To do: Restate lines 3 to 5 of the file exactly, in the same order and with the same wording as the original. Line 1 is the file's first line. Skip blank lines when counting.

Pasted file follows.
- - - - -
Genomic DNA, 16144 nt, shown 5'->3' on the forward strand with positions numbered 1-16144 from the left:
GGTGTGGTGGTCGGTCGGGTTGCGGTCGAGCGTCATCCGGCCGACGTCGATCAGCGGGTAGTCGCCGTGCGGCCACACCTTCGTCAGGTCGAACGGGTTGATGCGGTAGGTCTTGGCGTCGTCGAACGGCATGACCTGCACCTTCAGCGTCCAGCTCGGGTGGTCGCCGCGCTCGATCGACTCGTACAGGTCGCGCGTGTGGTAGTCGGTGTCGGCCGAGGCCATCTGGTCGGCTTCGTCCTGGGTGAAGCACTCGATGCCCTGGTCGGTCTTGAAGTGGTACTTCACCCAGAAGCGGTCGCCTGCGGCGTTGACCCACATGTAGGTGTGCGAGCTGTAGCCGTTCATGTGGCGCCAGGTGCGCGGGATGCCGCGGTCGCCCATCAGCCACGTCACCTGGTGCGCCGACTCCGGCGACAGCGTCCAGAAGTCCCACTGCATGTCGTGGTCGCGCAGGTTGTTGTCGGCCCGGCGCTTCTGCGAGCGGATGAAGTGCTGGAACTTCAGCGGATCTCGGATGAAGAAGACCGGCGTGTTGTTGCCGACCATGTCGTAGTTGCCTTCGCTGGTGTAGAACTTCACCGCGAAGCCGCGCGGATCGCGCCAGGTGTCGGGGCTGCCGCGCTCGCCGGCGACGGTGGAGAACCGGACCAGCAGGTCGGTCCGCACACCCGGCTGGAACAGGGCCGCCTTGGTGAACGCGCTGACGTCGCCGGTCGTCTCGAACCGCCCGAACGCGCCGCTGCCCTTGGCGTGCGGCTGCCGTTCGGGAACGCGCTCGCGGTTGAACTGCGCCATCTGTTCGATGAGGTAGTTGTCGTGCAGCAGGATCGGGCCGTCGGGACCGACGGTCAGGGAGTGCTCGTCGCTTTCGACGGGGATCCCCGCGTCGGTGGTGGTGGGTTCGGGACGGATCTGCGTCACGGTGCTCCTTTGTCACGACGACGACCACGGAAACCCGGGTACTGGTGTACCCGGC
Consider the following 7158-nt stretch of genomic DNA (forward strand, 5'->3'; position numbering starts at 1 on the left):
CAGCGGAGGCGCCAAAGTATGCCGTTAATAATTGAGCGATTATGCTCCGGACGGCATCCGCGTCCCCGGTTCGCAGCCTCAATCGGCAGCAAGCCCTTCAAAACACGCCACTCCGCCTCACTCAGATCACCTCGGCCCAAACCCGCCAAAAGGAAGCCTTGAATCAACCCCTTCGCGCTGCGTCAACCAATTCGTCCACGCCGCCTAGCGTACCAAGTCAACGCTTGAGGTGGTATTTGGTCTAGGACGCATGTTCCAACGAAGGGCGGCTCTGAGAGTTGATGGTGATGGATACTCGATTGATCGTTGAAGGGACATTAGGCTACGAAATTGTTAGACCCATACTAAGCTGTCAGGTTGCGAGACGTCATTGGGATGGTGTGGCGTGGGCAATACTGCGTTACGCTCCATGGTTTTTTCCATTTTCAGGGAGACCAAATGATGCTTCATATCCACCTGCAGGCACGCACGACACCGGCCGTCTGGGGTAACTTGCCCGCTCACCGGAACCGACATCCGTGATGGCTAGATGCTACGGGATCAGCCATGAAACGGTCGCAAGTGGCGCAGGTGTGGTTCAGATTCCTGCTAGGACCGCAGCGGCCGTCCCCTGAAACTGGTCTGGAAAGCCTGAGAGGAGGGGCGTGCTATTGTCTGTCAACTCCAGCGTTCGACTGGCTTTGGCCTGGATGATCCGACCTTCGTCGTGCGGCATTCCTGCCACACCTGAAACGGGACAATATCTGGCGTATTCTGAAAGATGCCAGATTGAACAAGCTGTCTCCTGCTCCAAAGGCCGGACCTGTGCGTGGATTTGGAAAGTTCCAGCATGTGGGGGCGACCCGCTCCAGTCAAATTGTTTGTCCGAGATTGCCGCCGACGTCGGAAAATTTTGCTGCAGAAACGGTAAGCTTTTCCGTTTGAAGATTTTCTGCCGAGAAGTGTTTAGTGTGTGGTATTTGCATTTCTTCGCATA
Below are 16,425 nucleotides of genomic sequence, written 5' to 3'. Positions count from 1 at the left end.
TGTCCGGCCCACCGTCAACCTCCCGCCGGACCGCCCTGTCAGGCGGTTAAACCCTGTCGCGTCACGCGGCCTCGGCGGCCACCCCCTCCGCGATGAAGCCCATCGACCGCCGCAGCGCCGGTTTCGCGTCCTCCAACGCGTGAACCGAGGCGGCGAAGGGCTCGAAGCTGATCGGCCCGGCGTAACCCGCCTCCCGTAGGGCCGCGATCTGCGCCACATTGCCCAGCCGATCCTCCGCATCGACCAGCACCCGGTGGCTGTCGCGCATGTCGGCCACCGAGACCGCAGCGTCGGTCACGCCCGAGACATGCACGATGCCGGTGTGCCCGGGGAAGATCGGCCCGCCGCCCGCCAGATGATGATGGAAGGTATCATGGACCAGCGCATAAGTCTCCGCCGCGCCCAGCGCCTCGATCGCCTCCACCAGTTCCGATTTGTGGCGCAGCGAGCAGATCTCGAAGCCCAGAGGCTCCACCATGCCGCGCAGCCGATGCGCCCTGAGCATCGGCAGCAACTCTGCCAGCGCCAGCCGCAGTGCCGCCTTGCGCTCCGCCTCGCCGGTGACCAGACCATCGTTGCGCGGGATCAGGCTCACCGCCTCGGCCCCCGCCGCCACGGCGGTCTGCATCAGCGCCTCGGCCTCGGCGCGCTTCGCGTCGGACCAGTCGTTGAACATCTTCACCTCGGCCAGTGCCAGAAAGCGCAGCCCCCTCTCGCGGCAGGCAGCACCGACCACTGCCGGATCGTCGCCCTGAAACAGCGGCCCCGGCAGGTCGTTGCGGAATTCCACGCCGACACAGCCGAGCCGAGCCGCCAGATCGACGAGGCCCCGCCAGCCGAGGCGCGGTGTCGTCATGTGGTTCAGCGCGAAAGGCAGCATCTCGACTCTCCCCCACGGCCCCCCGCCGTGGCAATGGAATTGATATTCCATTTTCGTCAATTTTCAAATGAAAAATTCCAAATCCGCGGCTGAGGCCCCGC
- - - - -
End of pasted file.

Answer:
Consider the following 7158-nt stretch of genomic DNA (forward strand, 5'->3'; position numbering starts at 1 on the left):
CAGCGGAGGCGCCAAAGTATGCCGTTAATAATTGAGCGATTATGCTCCGGACGGCATCCGCGTCCCCGGTTCGCAGCCTCAATCGGCAGCAAGCCCTTCAAAACACGCCACTCCGCCTCACTCAGATCACCTCGGCCCAAACCCGCCAAAAGGAAGCCTTGAATCAACCCCTTCGCGCTGCGTCAACCAATTCGTCCACGCCGCCTAGCGTACCAAGTCAACGCTTGAGGTGGTATTTGGTCTAGGACGCATGTTCCAACGAAGGGCGGCTCTGAGAGTTGATGGTGATGGATACTCGATTGATCGTTGAAGGGACATTAGGCTACGAAATTGTTAGACCCATACTAAGCTGTCAGGTTGCGAGACGTCATTGGGATGGTGTGGCGTGGGCAATACTGCGTTACGCTCCATGGTTTTTTCCATTTTCAGGGAGACCAAATGATGCTTCATATCCACCTGCAGGCACGCACGACACCGGCCGTCTGGGGTAACTTGCCCGCTCACCGGAACCGACATCCGTGATGGCTAGATGCTACGGGATCAGCCATGAAACGGTCGCAAGTGGCGCAGGTGTGGTTCAGATTCCTGCTAGGACCGCAGCGGCCGTCCCCTGAAACTGGTCTGGAAAGCCTGAGAGGAGGGGCGTGCTATTGTCTGTCAACTCCAGCGTTCGACTGGCTTTGGCCTGGATGATCCGACCTTCGTCGTGCGGCATTCCTGCCACACCTGAAACGGGACAATATCTGGCGTATTCTGAAAGATGCCAGATTGAACAAGCTGTCTCCTGCTCCAAAGGCCGGACCTGTGCGTGGATTTGGAAAGTTCCAGCATGTGGGGGCGACCCGCTCCAGTCAAATTGTTTGTCCGAGATTGCCGCCGACGTCGGAAAATTTTGCTGCAGAAACGGTAAGCTTTTCCGTTTGAAGATTTTCTGCCGAGAAGTGTTTAGTGTGTGGTATTTGCATTTCTTCGCATA
Below are 16,425 nucleotides of genomic sequence, written 5' to 3'. Positions count from 1 at the left end.